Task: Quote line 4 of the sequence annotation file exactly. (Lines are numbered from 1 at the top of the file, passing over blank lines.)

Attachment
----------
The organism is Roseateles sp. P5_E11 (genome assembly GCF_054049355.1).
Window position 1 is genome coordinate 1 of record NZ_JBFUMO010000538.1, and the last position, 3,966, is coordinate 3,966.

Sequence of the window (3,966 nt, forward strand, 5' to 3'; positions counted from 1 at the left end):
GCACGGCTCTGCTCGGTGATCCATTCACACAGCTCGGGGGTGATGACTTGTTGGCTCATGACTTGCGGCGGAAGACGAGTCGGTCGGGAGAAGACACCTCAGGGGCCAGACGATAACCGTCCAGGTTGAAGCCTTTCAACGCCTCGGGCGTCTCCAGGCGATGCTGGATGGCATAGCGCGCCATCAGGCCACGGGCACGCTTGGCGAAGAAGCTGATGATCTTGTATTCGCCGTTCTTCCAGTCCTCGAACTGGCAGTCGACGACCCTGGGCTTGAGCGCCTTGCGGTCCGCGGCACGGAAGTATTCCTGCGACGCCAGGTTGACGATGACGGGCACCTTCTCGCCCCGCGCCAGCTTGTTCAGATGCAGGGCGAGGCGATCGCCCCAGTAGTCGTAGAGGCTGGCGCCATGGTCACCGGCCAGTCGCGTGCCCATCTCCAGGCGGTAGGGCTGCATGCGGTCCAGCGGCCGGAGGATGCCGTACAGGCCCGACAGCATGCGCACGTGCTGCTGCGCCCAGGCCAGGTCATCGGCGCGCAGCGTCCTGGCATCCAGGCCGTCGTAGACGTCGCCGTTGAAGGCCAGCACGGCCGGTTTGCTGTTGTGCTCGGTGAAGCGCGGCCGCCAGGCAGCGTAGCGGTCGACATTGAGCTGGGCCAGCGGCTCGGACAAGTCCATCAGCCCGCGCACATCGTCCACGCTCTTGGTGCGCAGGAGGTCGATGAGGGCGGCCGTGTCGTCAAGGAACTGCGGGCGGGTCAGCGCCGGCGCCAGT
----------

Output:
GCACGGCTCTGCTCGGTGATCCATTCACACAGCTCGGGGGTGATGACTTGTTGGCTCATGACTTGCGGCGGAAGACGAGTCGGTCGGGAGAAGACACCTCAGGGGCCAGACGATAACCGTCCAGGTTGAAGCCTTTCAACGCCTCGGGCGTCTCCAGGCGATGCTGGATGGCATAGCGCGCCATCAGGCCACGGGCACGCTTGGCGAAGAAGCTGATGATCTTGTATTCGCCGTTCTTCCAGTCCTCGAACTGGCAGTCGACGACCCTGGGCTTGAGCGCCTTGCGGTCCGCGGCACGGAAGTATTCCTGCGACGCCAGGTTGACGATGACGGGCACCTTCTCGCCCCGCGCCAGCTTGTTCAGATGCAGGGCGAGGCGATCGCCCCAGTAGTCGTAGAGGCTGGCGCCATGGTCACCGGCCAGTCGCGTGCCCATCTCCAGGCGGTAGGGCTGCATGCGGTCCAGCGGCCGGAGGATGCCGTACAGGCCCGACAGCATGCGCACGTGCTGCTGCGCCCAGGCCAGGTCATCGGCGCGCAGCGTCCTGGCATCCAGGCCGTCGTAGACGTCGCCGTTGAAGGCCAGCACGGCCGGTTTGCTGTTGTGCTCGGTGAAGCGCGGCCGCCAGGCAGCGTAGCGGTCGACATTGAGCTGGGCCAGCGGCTCGGACAAGTCCATCAGCCCGCGCACATCGTCCACGCTCTTGGTGCGCAGGAGGTCGATGAGGGCGGCCGTGTCGTCAAGGAACTGCGGGCGGGTCAGCGCCGGCGCCAGT